As most University students are studying for finals, the dawning of the new millennium is approaching, and speculation about what is really going to happen worries many across the country.

But at the University, most students do not seem to be too concerned about the Y2K frenzy.

The Y2K concern stems from computer systems that may not recognize “00” as 2000, instead reading it as 1900.

“I don’t think anything’s going to happen. It won’t affect anything,” LSA senior Nick Yeager said.

Many others agree, saying that the Y2K ordeal is blown out of proportion.

Engineering junior Dawn O’Sullivan also expressed concern for those who are over-anxious.

“I think it’s a big scare, and people are too paranoid,” she said.

Engineering junior Regina Bousson added, “maybe if we are lucky our grades will get wiped out,” to which O’Sullivan followed, “maybe we will just get 4.0’s for everything.”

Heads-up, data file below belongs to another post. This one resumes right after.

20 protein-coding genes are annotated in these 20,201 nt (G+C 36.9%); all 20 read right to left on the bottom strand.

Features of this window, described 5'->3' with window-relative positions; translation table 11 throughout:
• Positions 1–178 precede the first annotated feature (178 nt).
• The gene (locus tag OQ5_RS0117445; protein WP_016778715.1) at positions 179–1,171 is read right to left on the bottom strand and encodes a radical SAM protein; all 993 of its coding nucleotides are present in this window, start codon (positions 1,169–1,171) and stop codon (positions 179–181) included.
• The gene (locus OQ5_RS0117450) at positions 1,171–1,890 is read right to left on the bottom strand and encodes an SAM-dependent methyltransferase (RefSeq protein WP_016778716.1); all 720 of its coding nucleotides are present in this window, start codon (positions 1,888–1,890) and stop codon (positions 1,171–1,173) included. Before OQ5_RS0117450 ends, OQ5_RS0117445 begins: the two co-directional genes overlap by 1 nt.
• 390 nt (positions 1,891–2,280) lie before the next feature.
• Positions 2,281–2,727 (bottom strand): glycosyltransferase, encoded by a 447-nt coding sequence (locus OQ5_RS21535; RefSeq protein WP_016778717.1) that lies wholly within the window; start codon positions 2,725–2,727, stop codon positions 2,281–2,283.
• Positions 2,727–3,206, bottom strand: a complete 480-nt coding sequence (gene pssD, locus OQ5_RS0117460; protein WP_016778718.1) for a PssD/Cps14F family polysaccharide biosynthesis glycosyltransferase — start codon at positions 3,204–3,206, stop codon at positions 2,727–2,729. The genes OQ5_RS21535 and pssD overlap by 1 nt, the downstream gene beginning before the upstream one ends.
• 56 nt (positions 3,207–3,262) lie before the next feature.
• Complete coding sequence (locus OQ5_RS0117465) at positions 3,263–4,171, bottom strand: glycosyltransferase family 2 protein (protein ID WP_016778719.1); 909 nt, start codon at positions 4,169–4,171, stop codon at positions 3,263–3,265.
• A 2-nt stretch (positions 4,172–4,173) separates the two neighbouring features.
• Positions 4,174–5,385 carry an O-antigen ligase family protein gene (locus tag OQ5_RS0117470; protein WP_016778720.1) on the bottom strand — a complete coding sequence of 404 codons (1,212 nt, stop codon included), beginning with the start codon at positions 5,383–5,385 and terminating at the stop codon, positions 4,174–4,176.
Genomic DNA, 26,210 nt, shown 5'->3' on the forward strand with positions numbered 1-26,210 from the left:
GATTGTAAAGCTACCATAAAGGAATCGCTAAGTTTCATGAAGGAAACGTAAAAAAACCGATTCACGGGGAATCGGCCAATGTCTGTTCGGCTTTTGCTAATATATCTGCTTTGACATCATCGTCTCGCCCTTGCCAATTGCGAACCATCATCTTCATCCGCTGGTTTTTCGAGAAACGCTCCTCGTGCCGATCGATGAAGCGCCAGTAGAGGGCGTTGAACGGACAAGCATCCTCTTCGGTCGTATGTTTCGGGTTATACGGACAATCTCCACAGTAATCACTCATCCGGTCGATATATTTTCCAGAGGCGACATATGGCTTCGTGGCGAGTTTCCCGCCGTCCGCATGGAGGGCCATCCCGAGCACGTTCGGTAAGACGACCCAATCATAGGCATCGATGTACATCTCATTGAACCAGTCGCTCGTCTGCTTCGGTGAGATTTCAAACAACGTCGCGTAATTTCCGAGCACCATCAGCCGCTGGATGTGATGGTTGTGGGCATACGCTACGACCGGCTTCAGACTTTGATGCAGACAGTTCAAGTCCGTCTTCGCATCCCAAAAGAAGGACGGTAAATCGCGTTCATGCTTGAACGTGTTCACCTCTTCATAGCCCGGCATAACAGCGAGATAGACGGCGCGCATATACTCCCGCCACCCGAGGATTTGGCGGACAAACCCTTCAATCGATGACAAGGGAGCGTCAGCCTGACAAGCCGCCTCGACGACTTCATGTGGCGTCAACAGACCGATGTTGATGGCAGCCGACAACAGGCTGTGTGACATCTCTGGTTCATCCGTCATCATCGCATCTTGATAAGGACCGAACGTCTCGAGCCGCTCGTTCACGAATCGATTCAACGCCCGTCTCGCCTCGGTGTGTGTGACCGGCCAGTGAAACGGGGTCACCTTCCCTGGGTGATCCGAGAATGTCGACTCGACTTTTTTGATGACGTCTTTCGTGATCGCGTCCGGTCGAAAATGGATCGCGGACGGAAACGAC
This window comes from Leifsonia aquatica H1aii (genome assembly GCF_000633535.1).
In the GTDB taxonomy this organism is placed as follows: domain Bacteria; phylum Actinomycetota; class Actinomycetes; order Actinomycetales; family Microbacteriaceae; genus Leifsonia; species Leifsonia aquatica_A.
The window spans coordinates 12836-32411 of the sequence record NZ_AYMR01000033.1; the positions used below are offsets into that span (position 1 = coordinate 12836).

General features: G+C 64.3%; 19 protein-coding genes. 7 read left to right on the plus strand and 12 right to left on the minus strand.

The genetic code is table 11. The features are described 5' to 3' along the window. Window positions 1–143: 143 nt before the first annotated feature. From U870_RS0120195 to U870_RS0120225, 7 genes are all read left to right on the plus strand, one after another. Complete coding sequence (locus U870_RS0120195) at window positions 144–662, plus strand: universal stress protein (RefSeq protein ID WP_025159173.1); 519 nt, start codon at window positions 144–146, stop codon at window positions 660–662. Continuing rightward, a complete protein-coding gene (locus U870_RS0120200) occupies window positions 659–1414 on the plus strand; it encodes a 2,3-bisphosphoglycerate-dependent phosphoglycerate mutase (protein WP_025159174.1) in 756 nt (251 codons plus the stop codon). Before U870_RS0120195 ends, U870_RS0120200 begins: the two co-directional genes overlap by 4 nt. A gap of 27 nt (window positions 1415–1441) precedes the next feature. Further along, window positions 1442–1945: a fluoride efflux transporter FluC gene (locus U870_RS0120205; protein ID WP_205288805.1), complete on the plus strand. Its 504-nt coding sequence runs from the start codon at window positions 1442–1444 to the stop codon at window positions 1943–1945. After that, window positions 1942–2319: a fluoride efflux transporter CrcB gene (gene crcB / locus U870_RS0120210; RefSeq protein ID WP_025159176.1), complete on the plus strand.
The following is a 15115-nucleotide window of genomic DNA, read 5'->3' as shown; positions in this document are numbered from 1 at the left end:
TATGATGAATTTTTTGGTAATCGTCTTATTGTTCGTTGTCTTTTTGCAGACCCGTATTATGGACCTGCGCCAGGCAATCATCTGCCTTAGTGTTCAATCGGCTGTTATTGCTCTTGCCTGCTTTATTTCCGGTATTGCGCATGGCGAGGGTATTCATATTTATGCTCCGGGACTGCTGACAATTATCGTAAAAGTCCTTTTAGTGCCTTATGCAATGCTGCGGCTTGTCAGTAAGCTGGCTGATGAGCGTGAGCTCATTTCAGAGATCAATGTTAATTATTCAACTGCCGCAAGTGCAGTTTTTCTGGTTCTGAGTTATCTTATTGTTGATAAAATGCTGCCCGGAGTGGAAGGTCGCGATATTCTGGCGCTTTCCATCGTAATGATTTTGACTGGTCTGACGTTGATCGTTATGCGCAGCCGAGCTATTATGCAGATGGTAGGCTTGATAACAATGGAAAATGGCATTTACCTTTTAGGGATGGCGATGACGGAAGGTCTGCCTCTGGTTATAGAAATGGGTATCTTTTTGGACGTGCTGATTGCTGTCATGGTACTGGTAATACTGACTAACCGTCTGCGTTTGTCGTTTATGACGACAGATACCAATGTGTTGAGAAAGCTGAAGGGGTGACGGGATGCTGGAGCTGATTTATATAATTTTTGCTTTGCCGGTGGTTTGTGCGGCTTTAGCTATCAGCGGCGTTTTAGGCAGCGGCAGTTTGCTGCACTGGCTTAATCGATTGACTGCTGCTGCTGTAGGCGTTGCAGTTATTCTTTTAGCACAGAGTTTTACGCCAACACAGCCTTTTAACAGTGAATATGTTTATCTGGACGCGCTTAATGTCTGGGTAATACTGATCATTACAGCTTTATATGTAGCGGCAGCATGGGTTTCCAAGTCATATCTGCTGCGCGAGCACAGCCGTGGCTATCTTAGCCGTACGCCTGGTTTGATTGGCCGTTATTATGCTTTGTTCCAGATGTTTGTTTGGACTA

Others blame the possible panic on the media.

“It’s all about the media playing off on uneducated people’s fears,” said Engineering senior Scott Jackson.

“I’m not worried about it, and I am a computer engineer – planes aren’t going to fall out of the sky, and anything that is screwed up is going to be able to be corrected,” Jackson said.

LSA junior George Day also said he believes Y2K is merely a hoax.

“I think it is overblown to the extent that media and businesses have capitalized on it, because a lot of people don’t know anything about computers,” he said.

Some students said they are leaving it up to their family members to worry about the craze. “I’m not worried, but my mom has bottled water and food saved up,” LSA sophomore Jenna Williams said.

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